Searching over 5,500,000 cases.

Buy This Entire Record For $7.95

Official citation and/or docket number and footnotes (if any) for this case available with purchase.

Learn more about what you receive with purchase of this case.

Skf Usa Inc v. Dale H. Bjerkness


September 27, 2011


The opinion of the court was delivered by: Judge Rebecca R. Pallmeyer

Judge Rebecca R. Pallmeyer


Defendant Dale Bjerkness worked for Preventive Maintenance Company, Inc., which was acquired by Plaintiff SKF USA Inc., in January 2007. The following year, Bjerkness left SKF and set up a competing business, taking with him a handful of other SKF employees and thousands of SKF's computer files. The decision to appropriate SKF's data is one that, the court suspects, Defendants have come to regret. Bjerkness testified that he and his colleagues did not need the information and could have competed just as effectively without it. SKF does not share that view, however; it sued the former employees and the competing business they established for misappropriation of trade secrets. In this dismayingly contentious litigation, SKF ultimately prevailed, winning an injunction and a modest damages award. See SKF USA, Inc. v. Bjerkness ("SKF I"), 636 F. Supp. 2d 696 (N.D. Ill. 2009)(entering preliminary injunction); SKF USA, Inc. v. Bjerkness ("SKF II"), No. 08 C 4709, 2010 WL 3155981 (N.D. Ill. Aug. 9, 2010) (awarding damages). In granting the motion for a preliminary injunction, the court observed that if SKF's computer files were truly unnecessary to Defendants, their decision to take those files "was a colossally expensive, foolish mistake." (Prelim. Hr'g Tr., Dec. 11, 2008, at 1172.) Indeed, having prevailed, SKF now seeks a colossal award of attorneys' fees and costs. For the reasons explained here, that relief is granted in part and denied in part.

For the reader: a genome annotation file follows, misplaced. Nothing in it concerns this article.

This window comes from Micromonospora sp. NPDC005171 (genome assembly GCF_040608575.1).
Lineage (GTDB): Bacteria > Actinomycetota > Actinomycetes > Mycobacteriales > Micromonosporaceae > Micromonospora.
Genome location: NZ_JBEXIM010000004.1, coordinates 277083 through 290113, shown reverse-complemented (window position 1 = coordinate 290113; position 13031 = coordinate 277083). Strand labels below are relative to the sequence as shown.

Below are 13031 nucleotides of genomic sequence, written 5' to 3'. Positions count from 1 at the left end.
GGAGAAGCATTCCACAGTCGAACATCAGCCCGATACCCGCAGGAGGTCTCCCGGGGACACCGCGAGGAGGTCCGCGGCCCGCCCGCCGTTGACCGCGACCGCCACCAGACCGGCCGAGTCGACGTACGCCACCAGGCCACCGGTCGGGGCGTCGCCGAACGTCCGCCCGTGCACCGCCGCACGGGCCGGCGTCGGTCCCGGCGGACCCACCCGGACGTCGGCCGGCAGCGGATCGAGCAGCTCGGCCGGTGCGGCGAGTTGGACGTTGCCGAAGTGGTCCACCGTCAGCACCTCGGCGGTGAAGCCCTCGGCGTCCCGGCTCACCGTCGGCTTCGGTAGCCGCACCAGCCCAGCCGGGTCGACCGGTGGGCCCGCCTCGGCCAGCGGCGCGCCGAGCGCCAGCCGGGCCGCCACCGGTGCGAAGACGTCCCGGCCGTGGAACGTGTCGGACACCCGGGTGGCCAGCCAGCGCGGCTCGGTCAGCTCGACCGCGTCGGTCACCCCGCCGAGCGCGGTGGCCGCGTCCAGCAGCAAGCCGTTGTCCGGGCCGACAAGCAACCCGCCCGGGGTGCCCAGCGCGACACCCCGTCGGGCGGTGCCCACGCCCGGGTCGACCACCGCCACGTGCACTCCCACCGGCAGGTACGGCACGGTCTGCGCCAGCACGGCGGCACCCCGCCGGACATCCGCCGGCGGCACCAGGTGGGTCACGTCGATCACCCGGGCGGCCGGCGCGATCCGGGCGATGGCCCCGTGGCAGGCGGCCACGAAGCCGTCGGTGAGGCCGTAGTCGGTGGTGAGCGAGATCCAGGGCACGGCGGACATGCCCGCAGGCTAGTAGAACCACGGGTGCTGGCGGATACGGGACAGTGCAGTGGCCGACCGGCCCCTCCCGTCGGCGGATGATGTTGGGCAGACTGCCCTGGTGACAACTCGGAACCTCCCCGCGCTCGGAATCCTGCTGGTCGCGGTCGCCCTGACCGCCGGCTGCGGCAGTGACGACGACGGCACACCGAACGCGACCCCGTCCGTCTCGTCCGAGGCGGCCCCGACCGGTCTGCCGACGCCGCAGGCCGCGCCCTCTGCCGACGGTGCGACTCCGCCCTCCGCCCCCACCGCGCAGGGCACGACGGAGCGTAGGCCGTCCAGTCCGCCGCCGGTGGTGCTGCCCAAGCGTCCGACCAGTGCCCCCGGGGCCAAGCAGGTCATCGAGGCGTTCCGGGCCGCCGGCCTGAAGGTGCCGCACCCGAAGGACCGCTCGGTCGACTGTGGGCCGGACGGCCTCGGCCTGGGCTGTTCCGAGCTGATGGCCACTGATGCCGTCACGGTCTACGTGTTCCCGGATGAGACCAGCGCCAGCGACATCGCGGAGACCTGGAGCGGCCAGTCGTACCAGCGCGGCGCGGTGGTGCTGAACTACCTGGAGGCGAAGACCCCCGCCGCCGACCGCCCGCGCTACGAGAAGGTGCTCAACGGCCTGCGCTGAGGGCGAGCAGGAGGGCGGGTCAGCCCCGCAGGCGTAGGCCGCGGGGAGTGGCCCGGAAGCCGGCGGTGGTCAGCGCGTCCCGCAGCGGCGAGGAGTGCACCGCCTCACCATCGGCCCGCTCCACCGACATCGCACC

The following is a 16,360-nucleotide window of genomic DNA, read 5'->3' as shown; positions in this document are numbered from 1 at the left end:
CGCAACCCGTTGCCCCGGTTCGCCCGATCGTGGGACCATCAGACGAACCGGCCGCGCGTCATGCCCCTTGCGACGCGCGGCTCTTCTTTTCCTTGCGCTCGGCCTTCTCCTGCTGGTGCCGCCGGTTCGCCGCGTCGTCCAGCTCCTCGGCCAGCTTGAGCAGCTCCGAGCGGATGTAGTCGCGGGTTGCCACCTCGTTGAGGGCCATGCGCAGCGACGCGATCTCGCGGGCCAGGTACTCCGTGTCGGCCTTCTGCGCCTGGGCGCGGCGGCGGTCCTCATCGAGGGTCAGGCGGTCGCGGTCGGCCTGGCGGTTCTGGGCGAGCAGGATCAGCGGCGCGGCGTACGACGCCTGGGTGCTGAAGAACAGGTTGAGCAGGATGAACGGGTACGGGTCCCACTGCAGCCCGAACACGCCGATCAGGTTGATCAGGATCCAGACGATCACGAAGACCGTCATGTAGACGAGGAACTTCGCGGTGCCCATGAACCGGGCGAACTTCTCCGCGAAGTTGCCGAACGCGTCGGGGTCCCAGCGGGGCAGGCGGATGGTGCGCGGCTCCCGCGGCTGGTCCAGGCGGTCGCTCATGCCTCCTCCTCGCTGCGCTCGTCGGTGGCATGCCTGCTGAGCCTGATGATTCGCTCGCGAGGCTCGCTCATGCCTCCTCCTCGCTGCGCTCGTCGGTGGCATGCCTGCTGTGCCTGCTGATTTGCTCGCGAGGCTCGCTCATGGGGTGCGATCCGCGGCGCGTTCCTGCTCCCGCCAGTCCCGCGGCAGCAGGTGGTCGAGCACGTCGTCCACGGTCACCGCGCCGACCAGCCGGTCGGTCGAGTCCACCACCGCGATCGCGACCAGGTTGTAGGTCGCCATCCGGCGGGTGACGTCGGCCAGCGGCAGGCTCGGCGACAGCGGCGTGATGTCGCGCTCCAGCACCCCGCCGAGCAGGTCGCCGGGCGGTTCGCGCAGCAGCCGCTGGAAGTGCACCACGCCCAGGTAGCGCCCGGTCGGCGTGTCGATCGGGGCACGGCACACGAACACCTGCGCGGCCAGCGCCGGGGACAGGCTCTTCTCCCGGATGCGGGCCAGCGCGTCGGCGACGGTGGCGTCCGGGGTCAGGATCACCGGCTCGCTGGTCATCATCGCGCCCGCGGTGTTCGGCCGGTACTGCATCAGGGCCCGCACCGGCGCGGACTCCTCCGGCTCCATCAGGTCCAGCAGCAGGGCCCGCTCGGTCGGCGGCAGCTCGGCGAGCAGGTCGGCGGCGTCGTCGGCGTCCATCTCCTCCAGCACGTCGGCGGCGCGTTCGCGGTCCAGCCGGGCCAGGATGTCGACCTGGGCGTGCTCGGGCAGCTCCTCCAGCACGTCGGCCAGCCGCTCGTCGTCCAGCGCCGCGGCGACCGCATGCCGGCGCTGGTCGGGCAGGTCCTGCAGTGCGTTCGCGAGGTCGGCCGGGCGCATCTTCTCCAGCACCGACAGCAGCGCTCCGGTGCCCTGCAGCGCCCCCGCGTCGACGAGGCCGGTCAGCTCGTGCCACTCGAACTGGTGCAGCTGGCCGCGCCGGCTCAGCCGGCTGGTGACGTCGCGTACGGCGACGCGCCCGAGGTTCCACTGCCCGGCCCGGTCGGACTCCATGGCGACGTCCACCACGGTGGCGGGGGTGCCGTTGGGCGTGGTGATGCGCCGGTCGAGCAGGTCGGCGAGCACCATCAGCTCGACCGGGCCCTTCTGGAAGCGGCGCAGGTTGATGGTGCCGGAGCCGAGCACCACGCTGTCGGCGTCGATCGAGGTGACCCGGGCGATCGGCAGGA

Defendants have made two general objections to Plaintiff's fee petition: that the fee request is disproportionate to the damages recovered, and that the petition seeks recovery for excessive billing. With respect to the proportionality concern, Defendants emphasize the very modest recovery: At the conclusion of a bench trial, the court awarded SKF just $81,068.00, consisting of damages in the amount of $41,068.00 and $40,000 in exemplary damages. Yet SKF now seeks attorneys fees in an amount that dwarfs the damages award: $1.3 million. Such a substantial award would improperly reward SKF's litigation strategy, Defendants argue; they assert that they offered several times prior to trial to settle the case for a much greater amount than Plaintiff ultimately recovered. The only logical conclusion, Defendants suggest, is that Plaintiff sought to run up the litigation expense in this case in order to bankrupt Defendants' business and squelch competition. In Defendants' view, an appropriate award can be no greater than three times the amount of damages recovered, or $243,205.

For the reasons explained here, the court overrules Defendants' "proportionality" objection. Although Defendants have offered no specifics regarding their claim of excessive billing, the court sustains that objection in part, and orders Plaintiff to reduce its attorneys' fees request to reflect its lack of success on its damages claim.